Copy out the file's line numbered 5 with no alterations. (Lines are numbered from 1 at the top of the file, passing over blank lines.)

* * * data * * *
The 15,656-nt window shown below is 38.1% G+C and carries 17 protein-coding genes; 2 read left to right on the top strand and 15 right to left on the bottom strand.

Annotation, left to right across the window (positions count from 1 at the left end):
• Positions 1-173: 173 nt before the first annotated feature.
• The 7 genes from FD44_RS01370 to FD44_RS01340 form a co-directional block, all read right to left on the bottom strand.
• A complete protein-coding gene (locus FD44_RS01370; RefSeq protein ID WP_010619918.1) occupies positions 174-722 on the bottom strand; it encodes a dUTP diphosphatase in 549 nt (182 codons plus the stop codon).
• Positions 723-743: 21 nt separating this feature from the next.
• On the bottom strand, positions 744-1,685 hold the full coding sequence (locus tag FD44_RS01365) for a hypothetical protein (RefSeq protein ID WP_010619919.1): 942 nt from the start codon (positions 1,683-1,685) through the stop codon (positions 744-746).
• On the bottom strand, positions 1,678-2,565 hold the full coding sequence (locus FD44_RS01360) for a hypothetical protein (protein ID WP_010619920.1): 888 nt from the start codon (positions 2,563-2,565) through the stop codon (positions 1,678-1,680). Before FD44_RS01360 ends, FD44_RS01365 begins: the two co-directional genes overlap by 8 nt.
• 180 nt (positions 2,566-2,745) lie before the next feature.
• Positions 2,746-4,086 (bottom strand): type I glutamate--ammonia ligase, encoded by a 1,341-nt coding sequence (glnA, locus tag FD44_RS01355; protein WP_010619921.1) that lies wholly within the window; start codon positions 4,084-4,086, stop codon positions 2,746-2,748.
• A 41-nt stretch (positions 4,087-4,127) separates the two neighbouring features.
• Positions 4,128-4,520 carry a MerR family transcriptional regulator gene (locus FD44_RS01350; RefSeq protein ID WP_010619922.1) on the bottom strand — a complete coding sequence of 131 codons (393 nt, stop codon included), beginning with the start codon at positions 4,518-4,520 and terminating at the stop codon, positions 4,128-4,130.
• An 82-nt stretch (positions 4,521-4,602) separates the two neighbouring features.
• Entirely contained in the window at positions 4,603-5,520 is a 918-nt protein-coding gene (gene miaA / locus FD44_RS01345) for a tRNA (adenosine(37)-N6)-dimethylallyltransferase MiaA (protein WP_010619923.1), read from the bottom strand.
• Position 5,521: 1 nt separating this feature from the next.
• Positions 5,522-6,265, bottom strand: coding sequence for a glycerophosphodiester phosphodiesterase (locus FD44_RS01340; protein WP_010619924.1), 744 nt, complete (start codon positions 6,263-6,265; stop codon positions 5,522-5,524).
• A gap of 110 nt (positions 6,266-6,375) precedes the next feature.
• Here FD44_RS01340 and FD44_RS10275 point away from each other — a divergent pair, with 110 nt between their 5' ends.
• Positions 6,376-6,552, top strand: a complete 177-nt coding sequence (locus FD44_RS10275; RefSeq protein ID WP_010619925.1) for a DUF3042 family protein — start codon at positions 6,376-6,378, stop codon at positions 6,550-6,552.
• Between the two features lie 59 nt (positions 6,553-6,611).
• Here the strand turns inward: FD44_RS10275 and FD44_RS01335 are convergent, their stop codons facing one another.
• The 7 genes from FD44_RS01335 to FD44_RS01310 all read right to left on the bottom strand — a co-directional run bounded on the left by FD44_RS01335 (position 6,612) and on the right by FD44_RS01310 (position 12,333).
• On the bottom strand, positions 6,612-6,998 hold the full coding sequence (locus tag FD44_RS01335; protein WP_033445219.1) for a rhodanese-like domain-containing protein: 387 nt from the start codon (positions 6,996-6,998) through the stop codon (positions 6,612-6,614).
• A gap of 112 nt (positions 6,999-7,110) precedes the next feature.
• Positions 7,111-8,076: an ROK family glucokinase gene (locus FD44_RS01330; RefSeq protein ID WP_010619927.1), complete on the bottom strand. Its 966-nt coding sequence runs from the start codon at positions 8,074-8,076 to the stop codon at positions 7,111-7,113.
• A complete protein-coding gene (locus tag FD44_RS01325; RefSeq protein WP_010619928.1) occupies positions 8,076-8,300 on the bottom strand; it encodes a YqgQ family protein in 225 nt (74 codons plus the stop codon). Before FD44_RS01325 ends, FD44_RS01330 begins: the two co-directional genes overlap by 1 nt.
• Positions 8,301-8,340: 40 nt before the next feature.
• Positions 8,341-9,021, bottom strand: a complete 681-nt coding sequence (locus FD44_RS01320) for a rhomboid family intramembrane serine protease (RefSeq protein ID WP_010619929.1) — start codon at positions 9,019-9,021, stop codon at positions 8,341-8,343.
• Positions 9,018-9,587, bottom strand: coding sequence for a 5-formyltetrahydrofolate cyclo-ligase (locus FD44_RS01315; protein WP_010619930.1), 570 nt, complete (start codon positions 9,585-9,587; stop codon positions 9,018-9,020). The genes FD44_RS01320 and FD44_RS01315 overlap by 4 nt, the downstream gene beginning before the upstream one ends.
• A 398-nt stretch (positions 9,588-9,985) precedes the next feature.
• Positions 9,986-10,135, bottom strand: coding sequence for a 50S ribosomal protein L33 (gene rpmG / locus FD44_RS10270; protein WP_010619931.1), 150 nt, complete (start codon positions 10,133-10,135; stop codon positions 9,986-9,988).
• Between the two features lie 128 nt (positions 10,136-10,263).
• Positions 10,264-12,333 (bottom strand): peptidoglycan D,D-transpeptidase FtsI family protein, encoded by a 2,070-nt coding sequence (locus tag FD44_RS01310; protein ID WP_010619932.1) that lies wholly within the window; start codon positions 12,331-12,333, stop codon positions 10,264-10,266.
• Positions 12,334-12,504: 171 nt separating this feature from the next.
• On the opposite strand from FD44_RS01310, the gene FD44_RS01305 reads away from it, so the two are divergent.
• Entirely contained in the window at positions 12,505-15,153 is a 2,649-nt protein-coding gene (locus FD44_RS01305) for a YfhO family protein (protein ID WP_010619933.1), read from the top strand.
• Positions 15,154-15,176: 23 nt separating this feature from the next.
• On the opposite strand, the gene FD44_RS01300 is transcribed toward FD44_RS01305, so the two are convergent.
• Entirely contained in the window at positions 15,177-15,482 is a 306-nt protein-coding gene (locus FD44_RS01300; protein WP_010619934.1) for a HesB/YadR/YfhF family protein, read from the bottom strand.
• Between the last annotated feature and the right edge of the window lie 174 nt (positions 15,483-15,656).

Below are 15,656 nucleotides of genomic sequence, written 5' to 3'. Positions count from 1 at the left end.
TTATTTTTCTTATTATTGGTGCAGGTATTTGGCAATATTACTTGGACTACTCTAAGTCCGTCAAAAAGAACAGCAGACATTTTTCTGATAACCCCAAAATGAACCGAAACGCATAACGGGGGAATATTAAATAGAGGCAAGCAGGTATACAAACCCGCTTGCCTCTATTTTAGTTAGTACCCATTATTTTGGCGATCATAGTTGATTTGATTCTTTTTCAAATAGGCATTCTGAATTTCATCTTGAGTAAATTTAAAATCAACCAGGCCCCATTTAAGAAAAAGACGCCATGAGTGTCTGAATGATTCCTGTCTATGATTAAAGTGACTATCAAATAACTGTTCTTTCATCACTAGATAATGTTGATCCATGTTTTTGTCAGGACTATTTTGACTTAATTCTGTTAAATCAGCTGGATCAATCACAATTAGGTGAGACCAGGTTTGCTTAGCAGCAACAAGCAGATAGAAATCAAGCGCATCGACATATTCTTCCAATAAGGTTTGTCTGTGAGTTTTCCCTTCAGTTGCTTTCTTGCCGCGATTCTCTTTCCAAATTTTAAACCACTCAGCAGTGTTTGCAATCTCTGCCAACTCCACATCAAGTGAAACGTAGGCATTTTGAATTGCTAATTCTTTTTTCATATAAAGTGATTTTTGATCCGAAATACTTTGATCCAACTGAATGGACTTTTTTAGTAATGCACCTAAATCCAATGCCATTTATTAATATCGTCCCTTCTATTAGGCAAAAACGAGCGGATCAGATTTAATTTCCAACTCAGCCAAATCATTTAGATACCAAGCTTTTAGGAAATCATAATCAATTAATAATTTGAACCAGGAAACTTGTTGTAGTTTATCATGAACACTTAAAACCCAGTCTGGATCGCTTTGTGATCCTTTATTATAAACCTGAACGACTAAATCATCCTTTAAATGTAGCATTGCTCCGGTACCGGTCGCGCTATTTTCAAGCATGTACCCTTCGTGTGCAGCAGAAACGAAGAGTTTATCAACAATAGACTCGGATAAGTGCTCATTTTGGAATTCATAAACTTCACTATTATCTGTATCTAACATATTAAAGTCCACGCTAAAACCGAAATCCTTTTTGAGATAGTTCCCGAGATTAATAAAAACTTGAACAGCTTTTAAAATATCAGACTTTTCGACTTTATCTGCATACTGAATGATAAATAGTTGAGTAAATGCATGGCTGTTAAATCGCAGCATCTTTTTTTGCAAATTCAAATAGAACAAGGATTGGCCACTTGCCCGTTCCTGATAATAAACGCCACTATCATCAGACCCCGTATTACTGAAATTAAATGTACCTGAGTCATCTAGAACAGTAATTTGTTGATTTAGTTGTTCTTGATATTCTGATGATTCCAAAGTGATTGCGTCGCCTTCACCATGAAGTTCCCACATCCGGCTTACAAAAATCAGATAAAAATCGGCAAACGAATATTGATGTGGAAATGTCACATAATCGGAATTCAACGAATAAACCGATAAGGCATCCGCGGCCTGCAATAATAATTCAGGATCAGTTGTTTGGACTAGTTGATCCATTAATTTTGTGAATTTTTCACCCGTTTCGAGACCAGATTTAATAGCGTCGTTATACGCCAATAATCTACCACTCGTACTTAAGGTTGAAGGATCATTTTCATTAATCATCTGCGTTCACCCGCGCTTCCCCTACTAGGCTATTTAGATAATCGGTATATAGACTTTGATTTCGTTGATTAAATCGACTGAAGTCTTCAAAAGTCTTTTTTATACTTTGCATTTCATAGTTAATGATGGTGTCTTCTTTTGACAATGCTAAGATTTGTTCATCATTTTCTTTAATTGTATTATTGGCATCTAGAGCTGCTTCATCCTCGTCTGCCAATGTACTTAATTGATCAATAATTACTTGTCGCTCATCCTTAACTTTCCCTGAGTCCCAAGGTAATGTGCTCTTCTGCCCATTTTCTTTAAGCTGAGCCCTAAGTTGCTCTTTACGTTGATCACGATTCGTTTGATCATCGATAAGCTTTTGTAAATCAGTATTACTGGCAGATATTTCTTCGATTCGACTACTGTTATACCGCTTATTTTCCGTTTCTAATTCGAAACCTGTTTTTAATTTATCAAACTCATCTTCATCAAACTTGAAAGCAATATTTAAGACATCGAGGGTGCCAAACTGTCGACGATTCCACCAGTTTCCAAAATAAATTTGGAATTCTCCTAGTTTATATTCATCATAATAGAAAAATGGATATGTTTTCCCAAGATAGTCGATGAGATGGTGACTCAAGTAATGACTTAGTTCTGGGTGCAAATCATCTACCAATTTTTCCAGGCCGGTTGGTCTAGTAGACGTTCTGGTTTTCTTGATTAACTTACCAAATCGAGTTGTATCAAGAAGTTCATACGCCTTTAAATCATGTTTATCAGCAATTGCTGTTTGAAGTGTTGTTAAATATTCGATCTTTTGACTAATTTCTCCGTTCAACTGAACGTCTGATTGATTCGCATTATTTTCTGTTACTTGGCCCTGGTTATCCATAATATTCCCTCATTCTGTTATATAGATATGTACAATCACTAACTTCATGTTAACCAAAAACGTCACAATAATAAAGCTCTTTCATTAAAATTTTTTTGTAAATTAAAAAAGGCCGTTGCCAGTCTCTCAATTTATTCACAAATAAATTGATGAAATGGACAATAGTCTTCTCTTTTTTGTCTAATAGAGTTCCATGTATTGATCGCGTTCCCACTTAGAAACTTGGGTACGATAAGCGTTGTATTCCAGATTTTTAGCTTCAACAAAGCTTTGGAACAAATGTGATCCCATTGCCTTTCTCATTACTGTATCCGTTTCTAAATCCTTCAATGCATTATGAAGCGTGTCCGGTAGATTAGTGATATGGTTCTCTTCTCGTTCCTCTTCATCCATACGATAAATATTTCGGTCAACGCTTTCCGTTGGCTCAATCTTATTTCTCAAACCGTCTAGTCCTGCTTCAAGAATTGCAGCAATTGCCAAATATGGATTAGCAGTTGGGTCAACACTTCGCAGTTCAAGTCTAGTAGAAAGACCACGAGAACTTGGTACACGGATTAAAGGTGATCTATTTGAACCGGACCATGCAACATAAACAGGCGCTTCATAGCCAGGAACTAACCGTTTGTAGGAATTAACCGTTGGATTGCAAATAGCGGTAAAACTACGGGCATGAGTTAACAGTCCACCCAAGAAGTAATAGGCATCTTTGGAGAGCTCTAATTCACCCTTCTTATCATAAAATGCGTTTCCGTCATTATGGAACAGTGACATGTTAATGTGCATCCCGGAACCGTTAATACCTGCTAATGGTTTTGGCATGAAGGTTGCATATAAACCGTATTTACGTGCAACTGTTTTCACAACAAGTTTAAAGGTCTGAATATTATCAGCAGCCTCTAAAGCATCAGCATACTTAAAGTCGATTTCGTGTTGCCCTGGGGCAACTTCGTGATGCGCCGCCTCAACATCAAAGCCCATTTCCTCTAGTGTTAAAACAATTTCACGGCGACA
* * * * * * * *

• A complete protein-coding gene (locus FD44_RS01370; RefSeq protein ID WP_010619918.1) occupies positions 174-722 on the bottom strand; it encodes a dUTP diphosphatase in 549 nt (182 codons plus the stop codon).